Jasprit Bumrah snared two wickets at the
fag end of the fourth day of the first Test as India aim for a remarkable
victory against a rattled South African side at SuperSport Park, Centurion on
The home side would be praying for their
captain Dean Elgar’s dogged defiance and some rain on the final day on
Chasing a never achieved victory target of
305 at the Supersport Park, South Africa finished the day at 94 for 4 with
Elgar unbeaten on 52 after Indian batters caved in on a track with uneven
bounce, getting all-out for 174 in just 50.3 overs.
It was another failure for the seasoned
trio of skipper Virat Kohli, Cheteshwar Pujara and Ajinkya Rahane but the
pacers again swung the match in India’s favour.
With 211 runs required and six wickets in
hand, an intriguing battle could be on the cards on the final day but the
Indian team would pray that forecast of a steady afternoon shower on Thursday
doesn’t come true.
Elgar and Rassie van der Dussen (11 off 65
balls) added 40 runs but more importantly batted for more than 22 overs as the
pitch looked like easing down a bit.
Just when the game looked like meandering,
Bumrah (2/22) went wide off the crease and got the ball to cut back late just
when Van der Dussen decided to shoulder arms thinking that it would go
And then at the stroke of stumps, a lethal
delivery knocked the stuffing out of nightwatchman Keshav Maharaj (8) to leave
the Proteas in complete tatters.
Even Mohammed Siraj (1/25) bowled one that
was angled in and moved away late taking Keegan Peterson’s (17) outside edge.
Aiden Markram was the first to be dismissed as he failed to take his bat away
from a Mohammed Shami (1/29) delivery that bounced a tad extra after landing on
the perfect upright seam.
The Indian bowlers would be aware that
there had been instances when they have failed to get the tail knocked off the
final day, the latest one being the Kanpur Test and here with rain set to be a
factor, they will be running against time.
However, it must be mentioned that the
cracks had widened and helped the South African pacers in the morning session
with some deliveries taking off from the back of the length.
The use of the heavy roller and the
Kookaburra getting old by the 15th over did work to South Africa’s advantage
but only for a limited period of time before the quality and skill-set of
Indian pacers found the opposition wanting.
Kohli, Rahane continue to disappoint
If there is one worry, it’s Pujara (16),
Kohli (18) and Rahane (20) playing some indiscreet shots while the others were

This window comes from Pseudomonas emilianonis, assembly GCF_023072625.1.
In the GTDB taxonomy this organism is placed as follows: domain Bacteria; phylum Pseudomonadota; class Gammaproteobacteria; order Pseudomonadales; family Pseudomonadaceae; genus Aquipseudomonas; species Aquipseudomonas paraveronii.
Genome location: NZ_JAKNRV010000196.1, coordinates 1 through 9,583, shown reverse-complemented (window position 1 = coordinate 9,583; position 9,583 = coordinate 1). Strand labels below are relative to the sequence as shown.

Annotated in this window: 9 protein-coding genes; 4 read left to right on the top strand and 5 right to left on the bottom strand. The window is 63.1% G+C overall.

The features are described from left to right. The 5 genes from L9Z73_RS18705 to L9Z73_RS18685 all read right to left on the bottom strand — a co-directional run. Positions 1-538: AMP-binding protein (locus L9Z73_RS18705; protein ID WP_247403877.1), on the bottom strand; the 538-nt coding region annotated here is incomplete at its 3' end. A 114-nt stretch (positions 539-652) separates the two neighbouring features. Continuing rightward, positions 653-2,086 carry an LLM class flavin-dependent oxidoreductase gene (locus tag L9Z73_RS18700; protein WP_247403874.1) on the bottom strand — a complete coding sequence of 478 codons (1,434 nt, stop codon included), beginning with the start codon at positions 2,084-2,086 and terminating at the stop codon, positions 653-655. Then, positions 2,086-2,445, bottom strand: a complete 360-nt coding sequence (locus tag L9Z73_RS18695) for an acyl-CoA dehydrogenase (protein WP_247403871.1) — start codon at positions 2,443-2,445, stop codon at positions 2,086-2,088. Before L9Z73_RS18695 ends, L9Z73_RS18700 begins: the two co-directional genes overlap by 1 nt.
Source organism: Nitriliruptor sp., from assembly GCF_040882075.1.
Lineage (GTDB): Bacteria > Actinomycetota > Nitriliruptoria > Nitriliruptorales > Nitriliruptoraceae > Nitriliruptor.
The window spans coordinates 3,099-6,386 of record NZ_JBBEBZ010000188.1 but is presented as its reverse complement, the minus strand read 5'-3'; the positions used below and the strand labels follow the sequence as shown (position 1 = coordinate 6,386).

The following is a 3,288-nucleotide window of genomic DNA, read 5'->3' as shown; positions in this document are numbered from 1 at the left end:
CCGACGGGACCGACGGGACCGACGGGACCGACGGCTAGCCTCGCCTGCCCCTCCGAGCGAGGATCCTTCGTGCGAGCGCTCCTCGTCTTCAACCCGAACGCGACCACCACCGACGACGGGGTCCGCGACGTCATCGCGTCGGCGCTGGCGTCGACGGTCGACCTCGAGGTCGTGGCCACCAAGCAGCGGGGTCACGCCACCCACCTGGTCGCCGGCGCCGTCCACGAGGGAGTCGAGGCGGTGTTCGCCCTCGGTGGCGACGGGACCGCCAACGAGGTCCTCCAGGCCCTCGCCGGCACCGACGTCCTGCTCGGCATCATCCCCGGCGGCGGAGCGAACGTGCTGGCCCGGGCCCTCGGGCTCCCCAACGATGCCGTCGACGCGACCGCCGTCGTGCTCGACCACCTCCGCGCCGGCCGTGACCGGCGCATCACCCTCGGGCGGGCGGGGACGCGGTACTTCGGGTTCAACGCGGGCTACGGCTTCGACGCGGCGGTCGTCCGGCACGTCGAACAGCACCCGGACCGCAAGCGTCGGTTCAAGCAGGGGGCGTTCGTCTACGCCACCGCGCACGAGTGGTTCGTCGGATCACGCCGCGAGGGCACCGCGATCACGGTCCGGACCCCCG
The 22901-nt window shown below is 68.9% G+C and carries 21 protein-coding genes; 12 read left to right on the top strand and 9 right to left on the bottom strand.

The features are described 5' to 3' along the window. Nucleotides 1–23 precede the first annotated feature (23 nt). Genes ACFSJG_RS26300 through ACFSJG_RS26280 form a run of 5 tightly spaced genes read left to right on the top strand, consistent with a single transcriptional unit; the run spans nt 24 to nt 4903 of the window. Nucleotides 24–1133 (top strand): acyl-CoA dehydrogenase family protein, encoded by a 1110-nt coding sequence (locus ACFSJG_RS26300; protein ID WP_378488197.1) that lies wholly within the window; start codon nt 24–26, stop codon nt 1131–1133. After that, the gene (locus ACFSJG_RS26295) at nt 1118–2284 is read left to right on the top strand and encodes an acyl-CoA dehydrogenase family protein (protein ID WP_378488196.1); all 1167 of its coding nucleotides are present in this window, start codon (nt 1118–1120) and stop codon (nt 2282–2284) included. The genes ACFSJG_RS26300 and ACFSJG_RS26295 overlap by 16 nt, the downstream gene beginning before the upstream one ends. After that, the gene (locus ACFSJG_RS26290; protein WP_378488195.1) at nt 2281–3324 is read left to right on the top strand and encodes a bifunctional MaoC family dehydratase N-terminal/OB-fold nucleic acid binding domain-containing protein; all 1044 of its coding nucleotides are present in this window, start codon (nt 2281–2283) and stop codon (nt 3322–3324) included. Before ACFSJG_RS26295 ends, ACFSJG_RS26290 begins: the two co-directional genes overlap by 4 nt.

done-in by widening cracks that led to deliveries rearing up awkwardly from
short of length.
KL Rahul (23), Rishabh Pant (34) and
Ravichandran Ashwin (14) got snorters that grew big on them as Kagiso Rabada
(4/42), debutant Marco Jansen (4/55) and Lungi Ngidi (2/31) looked menacing
during the one and half sessions that the Indians batted.
South Africa have more than 140 overs to
score 305 but on this Supersport Park track, it will be a herculean task to
make a match of the target with highest successful chase here being 251 by
England back in 2000-01.
For South Africa’s batting line-up that
distinctly lacks class of bygone era, facing Bumrah, Shami and Siraj remains a
The Indian team certainly owes it to
openers on Day one and the ever-consistent fast bowling unit that has helped
them gain control of proceedings.
middle order failed
Otherwise, the middle-order has cut a sorry
picture and more so skipper Kohli, who is promising a lot with some delectable
boundaries but the propensity to drive anything pitched fuller outside the
off-stump is bringing about his downfall.
Young Jansen, who had impressed the India
skipper as a net bowler during their last tour of 2018, would certainly remember
his debut as he angled one across at fuller length enticing the skipper to go
for a drive.
Pujara once again played a lot of dot
deliveries and then tickled one down the leg-side to Quinton de Kock off Ngidi.
The most embarrassing of the dismissals was
Rahane’s after he had hooked and cover drove Jansen for a six and a four.
The first hook shot was off a bouncer above
his left shoulder and the second one was over his right shoulder at a slightly
lower height. He couldn’t check his pull-shot and holed out at deep square leg.
Had it not been for Pant’s
counter-attacking run-a-ball 34, India wouldn’t have gained the psychological
advantage of a target of 300 plus.